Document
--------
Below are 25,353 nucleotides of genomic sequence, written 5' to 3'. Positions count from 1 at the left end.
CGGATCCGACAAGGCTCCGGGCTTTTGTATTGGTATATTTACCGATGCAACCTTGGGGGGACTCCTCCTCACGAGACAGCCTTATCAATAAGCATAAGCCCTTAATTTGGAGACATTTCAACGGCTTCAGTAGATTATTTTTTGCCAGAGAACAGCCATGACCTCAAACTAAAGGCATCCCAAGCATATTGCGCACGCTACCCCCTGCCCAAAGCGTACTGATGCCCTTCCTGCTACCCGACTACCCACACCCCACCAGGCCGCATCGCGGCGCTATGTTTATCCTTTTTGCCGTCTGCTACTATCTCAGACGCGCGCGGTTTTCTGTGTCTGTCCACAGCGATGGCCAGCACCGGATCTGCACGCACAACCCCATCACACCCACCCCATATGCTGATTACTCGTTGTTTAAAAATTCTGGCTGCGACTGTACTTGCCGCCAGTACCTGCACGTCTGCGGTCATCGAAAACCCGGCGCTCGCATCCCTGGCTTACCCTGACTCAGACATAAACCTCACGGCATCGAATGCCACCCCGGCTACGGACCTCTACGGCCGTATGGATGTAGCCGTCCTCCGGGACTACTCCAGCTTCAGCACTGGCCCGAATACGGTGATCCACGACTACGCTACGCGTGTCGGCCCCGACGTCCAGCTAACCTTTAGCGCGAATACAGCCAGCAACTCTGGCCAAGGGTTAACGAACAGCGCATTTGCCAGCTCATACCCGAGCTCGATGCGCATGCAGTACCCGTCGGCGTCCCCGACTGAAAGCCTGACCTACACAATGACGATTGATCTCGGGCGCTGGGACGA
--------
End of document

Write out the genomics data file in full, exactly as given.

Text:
Below are 25,353 nucleotides of genomic sequence, written 5' to 3'. Positions count from 1 at the left end.
CGGATCCGACAAGGCTCCGGGCTTTTGTATTGGTATATTTACCGATGCAACCTTGGGGGGACTCCTCCTCACGAGACAGCCTTATCAATAAGCATAAGCCCTTAATTTGGAGACATTTCAACGGCTTCAGTAGATTATTTTTTGCCAGAGAACAGCCATGACCTCAAACTAAAGGCATCCCAAGCATATTGCGCACGCTACCCCCTGCCCAAAGCGTACTGATGCCCTTCCTGCTACCCGACTACCCACACCCCACCAGGCCGCATCGCGGCGCTATGTTTATCCTTTTTGCCGTCTGCTACTATCTCAGACGCGCGCGGTTTTCTGTGTCTGTCCACAGCGATGGCCAGCACCGGATCTGCACGCACAACCCCATCACACCCACCCCATATGCTGATTACTCGTTGTTTAAAAATTCTGGCTGCGACTGTACTTGCCGCCAGTACCTGCACGTCTGCGGTCATCGAAAACCCGGCGCTCGCATCCCTGGCTTACCCTGACTCAGACATAAACCTCACGGCATCGAATGCCACCCCGGCTACGGACCTCTACGGCCGTATGGATGTAGCCGTCCTCCGGGACTACTCCAGCTTCAGCACTGGCCCGAATACGGTGATCCACGACTACGCTACGCGTGTCGGCCCCGACGTCCAGCTAACCTTTAGCGCGAATACAGCCAGCAACTCTGGCCAAGGGTTAACGAACAGCGCATTTGCCAGCTCATACCCGAGCTCGATGCGCATGCAGTACCCGTCGGCGTCCCCGACTGAAAGCCTGACCTACACAATGACGATTGATCTCGGGCGCTGGGACGA